581 Delaware Ave,, Buffalo, NY 14202
Rating: [learn more]
Truly high-class modern Italian/American dining, achieved in an attractively proper venue with crisp service and almost invariably very good to great food. Menu items include thoughtful takes on everything from salads to entrees, some of which manage to both surprise and delight. Overall experience almost entirely justifies its premium asking prices.
Some items, most notably the desserts, are merely competent rather than impressive, and may disappoint some patrons given the prices. Waiting bar crowd can spill into dining area, raising the ambient noise level and creating a sense of crowding.
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American Favorites Fine Dining Italian
"Tempo is amongst the area's very best fine dining establishments, delivering the sort of truly great food, service, and ambience we've looked for and too rarely found elsewhere."
No matter how much a restaurant or critic tries to focus patrons' attention on a famous head chef or owner, the ultimate measures of a gourmet venue are not the people, but their products: the food and the overall dining experience. How better to illustrate this point than with consecutive reviews of Tempo and Hutch's, two locally popular places owned by chef Mark Hutchinson, which charge similarly premium prices for high-end Italian and American fare? Hutch's is older and perhaps better known, but Tempo offers a quantifiably superior experience for the dollar, matching the very best of the City's fine dining establishments. We don't offer such praise often or lightly, a point that our past reviews - including that of Hutch's - should make clear.
Though Tempo isn't the sort of restaurant that uses every course to build slowly to a crescendo of culinary excitement, it moves quickly once you're seated to signal that you're in for something special. As with Hutch's, Tempo employs separate people to handle table service, bussing, and other ancillary tasks, and in what appeared for a moment to be a hiccup, someone arrived at our table with a huge basket and left after placing a single slice of bread on each of our plates. We had only twenty seconds to look at each other and express surprise at the skimpiness before our server arrived with a split plate of complimentary tapenade in hand - half dedicated to a small but perfect block of feta cheese and several fresh olives, with the other containing a mix of spicy, fresh pepperoni and cubed eggplant. Another small dish contained a similarly beautiful blend of olive oil and red chili pepper sauce, which likewise insured that every torn-off piece of the fresh, soft bread was a treat. We hadn't even received our appetizers yet, but Tempo was off to a great start.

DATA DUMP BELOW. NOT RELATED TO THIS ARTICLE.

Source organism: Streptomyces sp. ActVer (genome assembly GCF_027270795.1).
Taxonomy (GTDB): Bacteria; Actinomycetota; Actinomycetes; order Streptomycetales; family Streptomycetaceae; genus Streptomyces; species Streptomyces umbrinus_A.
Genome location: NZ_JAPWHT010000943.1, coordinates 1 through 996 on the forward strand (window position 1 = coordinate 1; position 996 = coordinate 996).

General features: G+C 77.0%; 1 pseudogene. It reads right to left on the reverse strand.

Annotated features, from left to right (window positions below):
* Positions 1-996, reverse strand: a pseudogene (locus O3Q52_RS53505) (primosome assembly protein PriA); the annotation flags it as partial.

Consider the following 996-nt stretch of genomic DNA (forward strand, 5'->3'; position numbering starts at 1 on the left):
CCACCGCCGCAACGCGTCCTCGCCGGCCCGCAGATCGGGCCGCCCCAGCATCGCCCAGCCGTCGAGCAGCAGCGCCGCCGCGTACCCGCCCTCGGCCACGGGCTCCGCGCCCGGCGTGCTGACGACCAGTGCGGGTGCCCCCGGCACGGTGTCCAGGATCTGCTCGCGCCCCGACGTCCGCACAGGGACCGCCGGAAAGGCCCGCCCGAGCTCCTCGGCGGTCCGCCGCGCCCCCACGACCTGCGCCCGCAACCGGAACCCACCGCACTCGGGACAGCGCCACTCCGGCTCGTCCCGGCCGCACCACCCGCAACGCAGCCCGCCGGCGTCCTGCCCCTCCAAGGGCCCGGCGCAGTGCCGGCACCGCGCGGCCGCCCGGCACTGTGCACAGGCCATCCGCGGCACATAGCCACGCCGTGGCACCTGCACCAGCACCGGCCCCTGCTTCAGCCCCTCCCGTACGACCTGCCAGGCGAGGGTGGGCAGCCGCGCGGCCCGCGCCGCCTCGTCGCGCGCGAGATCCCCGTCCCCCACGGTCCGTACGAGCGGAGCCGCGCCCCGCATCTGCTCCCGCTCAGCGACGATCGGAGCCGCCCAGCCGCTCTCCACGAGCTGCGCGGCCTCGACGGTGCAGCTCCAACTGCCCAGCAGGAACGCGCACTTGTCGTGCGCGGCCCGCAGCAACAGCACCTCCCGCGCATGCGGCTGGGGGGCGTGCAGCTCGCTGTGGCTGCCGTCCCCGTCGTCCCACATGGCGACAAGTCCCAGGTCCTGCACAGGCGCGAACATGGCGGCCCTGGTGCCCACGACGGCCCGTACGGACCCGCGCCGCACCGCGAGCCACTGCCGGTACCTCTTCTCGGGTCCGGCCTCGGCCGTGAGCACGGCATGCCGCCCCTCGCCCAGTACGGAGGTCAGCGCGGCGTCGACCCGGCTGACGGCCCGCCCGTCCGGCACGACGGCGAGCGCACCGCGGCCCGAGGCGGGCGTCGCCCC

Salads are rarely spectacular in this area, but the Insalata Mista ($7.50) was something very close to stunning, a plate of chilled field greens mixed with thin, sweet onion strips, a wonderfully sharp red wine balsamic vinaigrette, and chili-candied almonds. It was a strong yet balanced combination of sweet, sour, spicy, and salty, delivering different small explosions of flavor with every bite. The almonds, for instance, could have been served alone as desserts - each one we located amidst the greens felt as if we'd discovered an easter egg in a garden. So impressive was the Mista that we briefly discussed ordering a second, something that we have never done mid-meal; we held off only because we had so many other dishes coming.
One was the Seared Hawaiian Ahi Loin ($12), a small but beautiful little pile of thin-sliced, barely seared fresh tuna that had been stacked with similarly razored pieces of raw cucumber and radish, and splashed with a soy and olive oil vinaigrette. To attempt and compare Tempo's ahi to traditional sashimi would be unfair, as the Japanese dish that so clearly inspired this one relies on the unfettered flavor of the fish to sate the palate, but Tempo's version was at least as compelling, its oily soy and olive dressing ever present and yet truly additive, while the crispness of the cucumber and radish pieces contrasted nicely with the soft, floppy pieces of fish. Transcendent, no, but impressive, yes.
And then, unexpectedly, we enjoyed a brief moment of zen as our crumbs were cleared. Twice in five minutes. By two different people, one after removing the plates, and the other after our drinks were refreshed. We reflected on how impressed we were by the demeanor, attentiveness and attire of every one of Tempo's many staff - our glasses never sat empty, our finished plates weren't lingering, and we knew that we were getting the sort of service that we had expected in other local fine dining establishments but too rarely received. This, while the busy restaurant continued to fill up, and a large, Jim Kelly-inclusive group at the bar spilled over into the dining room's floor space, crowding the servers. Still, there wasn't a missed step, a dropped plate, or a forgotten request. Unlike Hutch's, where the decor seemed to reflect a modest break with formal dining convention, this place - the sectioned wood floors, the fine, dark wood bar, and the somewhat more generous seating - is all class, limited only by the noise generated by its patrons.